The turkey loves this, 'Gobble, Gobble!.   Think of it as a herbal facial.


Now it's time for the turkey's massage treatment. Using a small piece of slightly softened, real butter, rub the entire skin of the turkey. This browns the turkey nicely and locks in moisture. A moist and tan turkey is a happy turkey.






Cooking the turkey. I know you're supposed to use a meat thermometer but I don't have one, bad mommy. Most turkeys come with a little pop up thingy that lets you know when it's done anyway. A meat thermometer would be nice to have though especially if you are a novice cook. It can also let you know how close to being done your turkey is so you can prepare the final touches of your dinner.







Place turkey breast side down in a large roasting pan with a wire race placed on the bottom. I have found that placing the turkey breast side down allows for the juices to run down through the breast as it cooks making it even moister.  Now, loosely cover your turkey with heavy tin foil or place in a cooking bag. This is important!  You don't want a dried out turkey.


Place your turkey in an oven preheated to 325 degrees F. Do not add water to the pan. If using a meat thermometer, cook until the temperature reaches 180 degrees F and juices run clear.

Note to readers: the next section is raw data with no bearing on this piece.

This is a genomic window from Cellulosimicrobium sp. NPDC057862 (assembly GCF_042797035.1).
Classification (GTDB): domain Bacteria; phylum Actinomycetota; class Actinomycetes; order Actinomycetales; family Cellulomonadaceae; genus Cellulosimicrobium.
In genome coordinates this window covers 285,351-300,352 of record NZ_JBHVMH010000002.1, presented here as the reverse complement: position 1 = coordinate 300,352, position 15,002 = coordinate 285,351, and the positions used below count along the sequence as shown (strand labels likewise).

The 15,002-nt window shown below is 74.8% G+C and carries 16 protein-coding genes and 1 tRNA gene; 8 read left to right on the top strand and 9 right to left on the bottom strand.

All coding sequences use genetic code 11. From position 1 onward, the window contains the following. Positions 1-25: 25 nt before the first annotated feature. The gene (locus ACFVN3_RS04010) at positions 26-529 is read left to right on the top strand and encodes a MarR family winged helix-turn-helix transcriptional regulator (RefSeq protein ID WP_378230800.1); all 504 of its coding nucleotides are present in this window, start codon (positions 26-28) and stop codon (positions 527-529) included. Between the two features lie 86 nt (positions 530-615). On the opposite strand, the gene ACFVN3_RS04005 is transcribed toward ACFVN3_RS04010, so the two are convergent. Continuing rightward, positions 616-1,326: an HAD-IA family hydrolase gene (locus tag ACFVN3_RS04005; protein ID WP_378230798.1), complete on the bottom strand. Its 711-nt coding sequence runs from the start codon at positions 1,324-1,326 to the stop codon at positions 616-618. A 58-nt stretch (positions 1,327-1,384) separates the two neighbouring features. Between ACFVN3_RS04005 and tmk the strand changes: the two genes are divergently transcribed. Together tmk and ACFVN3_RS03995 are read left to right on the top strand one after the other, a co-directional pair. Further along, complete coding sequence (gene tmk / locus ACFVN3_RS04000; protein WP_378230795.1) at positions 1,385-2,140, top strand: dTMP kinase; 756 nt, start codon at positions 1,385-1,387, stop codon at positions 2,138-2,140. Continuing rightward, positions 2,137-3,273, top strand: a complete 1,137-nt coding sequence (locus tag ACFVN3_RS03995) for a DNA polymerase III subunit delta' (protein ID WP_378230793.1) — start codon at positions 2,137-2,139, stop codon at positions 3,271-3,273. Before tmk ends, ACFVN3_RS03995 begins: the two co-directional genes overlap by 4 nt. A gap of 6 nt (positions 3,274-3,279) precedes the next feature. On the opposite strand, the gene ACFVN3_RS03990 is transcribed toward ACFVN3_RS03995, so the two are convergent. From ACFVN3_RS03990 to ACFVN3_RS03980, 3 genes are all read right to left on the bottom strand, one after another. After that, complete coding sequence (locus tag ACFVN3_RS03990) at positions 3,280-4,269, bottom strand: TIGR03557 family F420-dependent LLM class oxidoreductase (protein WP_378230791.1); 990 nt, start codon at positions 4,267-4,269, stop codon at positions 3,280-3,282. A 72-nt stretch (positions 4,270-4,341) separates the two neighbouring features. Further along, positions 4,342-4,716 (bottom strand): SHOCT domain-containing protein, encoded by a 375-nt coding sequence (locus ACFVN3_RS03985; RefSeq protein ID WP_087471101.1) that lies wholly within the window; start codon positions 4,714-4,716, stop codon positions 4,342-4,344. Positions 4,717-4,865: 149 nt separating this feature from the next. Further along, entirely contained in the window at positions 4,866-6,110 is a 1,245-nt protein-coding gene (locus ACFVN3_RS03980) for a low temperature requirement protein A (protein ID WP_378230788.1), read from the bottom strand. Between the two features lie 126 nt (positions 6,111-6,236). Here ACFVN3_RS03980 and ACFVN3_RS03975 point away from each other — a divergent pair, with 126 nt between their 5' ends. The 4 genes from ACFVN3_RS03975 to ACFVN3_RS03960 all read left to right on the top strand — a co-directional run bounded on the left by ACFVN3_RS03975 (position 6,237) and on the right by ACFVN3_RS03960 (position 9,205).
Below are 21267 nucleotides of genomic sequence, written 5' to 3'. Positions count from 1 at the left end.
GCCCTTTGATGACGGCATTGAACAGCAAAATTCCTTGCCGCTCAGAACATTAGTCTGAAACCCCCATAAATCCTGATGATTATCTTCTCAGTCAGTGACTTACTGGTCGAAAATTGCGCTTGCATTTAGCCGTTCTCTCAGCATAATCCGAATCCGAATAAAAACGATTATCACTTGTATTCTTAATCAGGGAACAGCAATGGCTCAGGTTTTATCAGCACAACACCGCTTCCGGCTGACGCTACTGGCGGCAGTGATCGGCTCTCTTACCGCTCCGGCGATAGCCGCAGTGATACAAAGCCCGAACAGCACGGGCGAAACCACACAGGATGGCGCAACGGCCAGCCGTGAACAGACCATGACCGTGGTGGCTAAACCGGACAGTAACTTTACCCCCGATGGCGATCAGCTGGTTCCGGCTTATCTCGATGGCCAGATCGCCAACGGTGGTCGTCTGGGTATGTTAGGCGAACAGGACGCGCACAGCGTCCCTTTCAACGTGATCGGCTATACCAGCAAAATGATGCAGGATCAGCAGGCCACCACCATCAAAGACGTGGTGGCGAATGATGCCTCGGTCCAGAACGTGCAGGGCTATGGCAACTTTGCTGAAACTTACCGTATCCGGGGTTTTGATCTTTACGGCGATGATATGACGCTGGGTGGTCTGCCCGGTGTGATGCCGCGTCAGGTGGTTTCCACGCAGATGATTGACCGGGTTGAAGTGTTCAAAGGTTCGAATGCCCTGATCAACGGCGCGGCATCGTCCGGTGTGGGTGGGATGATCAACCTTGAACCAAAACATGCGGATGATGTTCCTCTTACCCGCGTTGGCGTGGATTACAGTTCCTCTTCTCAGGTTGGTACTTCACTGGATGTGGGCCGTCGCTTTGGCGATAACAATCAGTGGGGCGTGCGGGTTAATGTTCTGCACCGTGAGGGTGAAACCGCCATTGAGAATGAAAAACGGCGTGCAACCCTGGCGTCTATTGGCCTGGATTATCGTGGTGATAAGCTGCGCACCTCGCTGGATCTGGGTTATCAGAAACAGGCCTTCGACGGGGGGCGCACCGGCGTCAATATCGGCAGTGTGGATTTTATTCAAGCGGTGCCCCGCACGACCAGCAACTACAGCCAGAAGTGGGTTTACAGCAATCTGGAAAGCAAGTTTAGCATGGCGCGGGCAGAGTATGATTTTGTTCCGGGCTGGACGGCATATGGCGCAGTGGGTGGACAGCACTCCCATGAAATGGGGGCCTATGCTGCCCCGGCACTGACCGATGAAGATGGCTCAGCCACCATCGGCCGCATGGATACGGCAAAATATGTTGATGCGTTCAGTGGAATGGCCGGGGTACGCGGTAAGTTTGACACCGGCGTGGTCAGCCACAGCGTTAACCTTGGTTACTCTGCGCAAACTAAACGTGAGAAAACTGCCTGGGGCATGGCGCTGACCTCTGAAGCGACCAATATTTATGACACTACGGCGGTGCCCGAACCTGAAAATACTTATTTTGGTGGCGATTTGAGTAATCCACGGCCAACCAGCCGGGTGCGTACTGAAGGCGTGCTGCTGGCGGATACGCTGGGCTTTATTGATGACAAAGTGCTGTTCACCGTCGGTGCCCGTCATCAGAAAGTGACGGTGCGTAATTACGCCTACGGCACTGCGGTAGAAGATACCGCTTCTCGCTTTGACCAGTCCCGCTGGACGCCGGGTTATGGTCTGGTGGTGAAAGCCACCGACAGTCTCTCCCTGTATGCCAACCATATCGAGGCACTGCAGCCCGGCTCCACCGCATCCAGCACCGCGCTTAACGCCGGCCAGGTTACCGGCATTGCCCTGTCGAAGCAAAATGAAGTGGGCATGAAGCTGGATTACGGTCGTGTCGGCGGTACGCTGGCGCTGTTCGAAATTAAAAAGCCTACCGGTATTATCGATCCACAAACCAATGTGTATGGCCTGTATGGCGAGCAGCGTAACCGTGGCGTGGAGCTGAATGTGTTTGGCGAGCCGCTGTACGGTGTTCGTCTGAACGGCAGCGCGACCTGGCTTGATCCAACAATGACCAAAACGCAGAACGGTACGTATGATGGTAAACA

For an  unstuffed  turkey that is 8-12 lbs turkey you will cook it for approximately 3  - 4  hours. Add about 15-20 minutes for every extra pound. Stuffed turkey take a bit longer. A good chart can be found here.


When done, carefully remove turkey from oven and place on a carving platter. Let cool for 10 minutes before carving.  Admire your beautiful turkey! 



I should have turned him around for his photo shoot, oops.





 Happy Holidays from Simply Healthy Family!



Did I miss anything?
What turkey tricks do you have up your sleeve?






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4 comments:

  1. I've been really scared to do this. I don't like touching raw meat at the best of times, and my experience with roasting a whole chicken wasn't the most pleasant. But you did make this look easier, and the part about putting herbs under the skin is really interesting.

    ReplyDelete
  2. Give it a go! I try not to think to much about the raw meat thing too ;)
    I rub the herb mixture under the skin unlike most people because I don't eat the skin ( on chicken and turkey) and wanted to keep the flavor.

    ReplyDelete
  3. Great info.....I love making different kinds of roasted turkey. My mother in law roasted a turkey upside down once and she said it was the best she ever had!

    ReplyDelete
  4. That must be the key! That's what I did and it was amazing. ;)

    ReplyDelete